Want to Be an HR Executive? Establish a Track Record of TenureOctober 14, 2013 by Erin Osterhaus
In our previous post, we discussed the educational backgrounds most likely to lead to a successful career in human resources (HR). We also thought it would be interesting to look at the career histories of top HR executives. Specifically, we decided to look at how many companies they worked for, whether they were hired internally or externally and how many years it took each to reach their first executive-level position.
Who Are These Executives?
We compiled a list of over 200 HR executives holding one of the following positions:
- Vice President of HR
- Senior Vice President of HR
- Executive Vice President of HR
- Chief Human Resources Officer (CHRO)
These executives were found on one of these three lists:*
- Forbes’ 100 Best Places to Work in 2013
- HREonline’s list of the highest paid HR executives
- HREonline’s list of top HR executives by number of employees
*We should note here that, as a result of where we collected our data, the executives in our list work for some of the largest organizations in the world.
From these lists, we narrowed down our data set to exactly 100 HR executives whose professional histories were easily accessible on LinkedIn, and whose executive biographies were posted on their companies’ websites. Here’s what we found.
Most Senior HR Executives at Some of the World’s Largest Companies Work for Three or Fewer Employers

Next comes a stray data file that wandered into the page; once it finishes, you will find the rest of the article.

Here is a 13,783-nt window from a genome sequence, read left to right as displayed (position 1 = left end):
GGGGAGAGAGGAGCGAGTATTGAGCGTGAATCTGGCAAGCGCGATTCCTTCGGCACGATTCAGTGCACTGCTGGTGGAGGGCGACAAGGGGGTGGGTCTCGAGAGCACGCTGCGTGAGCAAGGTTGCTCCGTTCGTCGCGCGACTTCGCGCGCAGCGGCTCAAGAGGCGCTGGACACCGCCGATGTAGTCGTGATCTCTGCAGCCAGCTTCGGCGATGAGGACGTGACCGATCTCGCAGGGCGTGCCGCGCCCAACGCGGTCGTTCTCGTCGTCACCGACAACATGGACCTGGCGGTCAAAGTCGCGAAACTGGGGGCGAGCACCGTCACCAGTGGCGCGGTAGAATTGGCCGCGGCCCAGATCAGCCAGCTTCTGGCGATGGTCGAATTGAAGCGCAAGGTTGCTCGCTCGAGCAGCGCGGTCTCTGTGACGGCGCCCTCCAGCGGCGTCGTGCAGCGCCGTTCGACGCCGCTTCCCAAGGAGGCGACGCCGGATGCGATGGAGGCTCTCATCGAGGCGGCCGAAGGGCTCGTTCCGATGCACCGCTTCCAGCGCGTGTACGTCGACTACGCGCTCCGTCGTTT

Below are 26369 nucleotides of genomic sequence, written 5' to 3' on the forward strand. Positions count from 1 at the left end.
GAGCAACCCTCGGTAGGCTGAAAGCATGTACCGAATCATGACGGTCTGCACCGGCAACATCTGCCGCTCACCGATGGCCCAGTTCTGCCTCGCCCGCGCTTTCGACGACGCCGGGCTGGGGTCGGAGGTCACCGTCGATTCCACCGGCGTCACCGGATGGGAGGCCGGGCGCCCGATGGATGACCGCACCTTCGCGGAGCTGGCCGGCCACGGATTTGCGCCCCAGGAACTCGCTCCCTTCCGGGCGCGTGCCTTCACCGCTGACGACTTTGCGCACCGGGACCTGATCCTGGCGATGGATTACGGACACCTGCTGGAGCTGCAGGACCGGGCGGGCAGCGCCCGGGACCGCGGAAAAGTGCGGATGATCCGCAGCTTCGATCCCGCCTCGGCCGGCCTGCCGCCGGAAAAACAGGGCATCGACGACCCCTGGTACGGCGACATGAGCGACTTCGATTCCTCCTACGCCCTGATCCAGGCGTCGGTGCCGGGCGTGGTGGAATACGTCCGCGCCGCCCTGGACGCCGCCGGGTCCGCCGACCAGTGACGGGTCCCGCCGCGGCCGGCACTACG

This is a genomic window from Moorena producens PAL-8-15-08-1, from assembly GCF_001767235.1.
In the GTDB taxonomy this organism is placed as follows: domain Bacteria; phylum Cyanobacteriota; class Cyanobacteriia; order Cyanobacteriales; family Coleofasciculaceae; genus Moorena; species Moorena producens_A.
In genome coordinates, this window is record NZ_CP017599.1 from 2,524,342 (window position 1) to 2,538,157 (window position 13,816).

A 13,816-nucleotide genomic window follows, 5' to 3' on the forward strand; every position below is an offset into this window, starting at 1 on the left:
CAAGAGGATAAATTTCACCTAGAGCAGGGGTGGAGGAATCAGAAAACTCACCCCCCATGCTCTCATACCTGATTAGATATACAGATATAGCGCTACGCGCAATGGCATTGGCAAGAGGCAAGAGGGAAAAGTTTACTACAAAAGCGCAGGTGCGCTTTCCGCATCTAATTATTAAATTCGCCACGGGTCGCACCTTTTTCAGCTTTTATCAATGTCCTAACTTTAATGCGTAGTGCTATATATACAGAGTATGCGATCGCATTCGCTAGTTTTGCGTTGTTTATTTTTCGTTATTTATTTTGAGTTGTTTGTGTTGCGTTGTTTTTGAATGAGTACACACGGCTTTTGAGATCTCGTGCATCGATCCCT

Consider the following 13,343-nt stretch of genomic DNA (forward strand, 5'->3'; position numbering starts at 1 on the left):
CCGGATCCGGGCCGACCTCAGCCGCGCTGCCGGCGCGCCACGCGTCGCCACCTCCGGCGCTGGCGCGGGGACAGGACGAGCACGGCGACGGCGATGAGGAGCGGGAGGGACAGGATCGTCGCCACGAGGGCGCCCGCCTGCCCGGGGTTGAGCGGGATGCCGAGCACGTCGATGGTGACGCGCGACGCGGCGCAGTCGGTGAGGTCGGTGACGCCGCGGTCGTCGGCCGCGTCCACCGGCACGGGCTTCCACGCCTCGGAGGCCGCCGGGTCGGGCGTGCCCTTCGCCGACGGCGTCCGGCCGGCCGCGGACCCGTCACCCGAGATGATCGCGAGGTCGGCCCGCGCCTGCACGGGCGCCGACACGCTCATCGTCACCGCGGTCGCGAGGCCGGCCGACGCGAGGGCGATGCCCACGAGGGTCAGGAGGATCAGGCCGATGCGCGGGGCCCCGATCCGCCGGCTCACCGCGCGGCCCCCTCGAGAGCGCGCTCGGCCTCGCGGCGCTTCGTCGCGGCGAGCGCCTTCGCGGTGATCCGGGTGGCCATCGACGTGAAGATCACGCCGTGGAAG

One of the most interesting things we uncovered in our research was the long tenures of top HR executives. Sixty-one percent of the executives in our data set worked for three or fewer companies throughout their careers. In fact, over a third of the executives in the sample worked for only one or two companies. Establishing tenure at a few companies—rather than job hopping—seems to correlate well with getting to that metaphorical corner office later in your career.
Despite working for fewer than three companies, only slightly more than half of the executives reached their current senior level positions through an internal promotion. For many, they were hired externally into an executive position after building up their skill sets for many years at one, two, or three companies.
Few Reach the Top Quickly
Next, we thought it would be useful to determine how much time an aspiring HR executive should expect to invest in their career before reaching that first senior level position. In order to calculate this, we subtracted the year of their college graduation from the year they were hired into their first executive role–excluding time spent out of the workforce in graduate programs. The result: it took an average of 17 working years for each executive to reach their first senior HR position.
While 20 percent were able to achieve their first executive level role within 11 to 15 years of their undergraduate graduation, the overwhelming majority of HR executives—80 percent—worked for 16 or more years before reaching such a position.
How Do You Stack Up?
Are you an HR professional angling for the executive suite? Or have you already achieved your professional goals? What have been your experiences in the field, and what have you found most helpful when seeking to advance your career? Let us know in the comments below!
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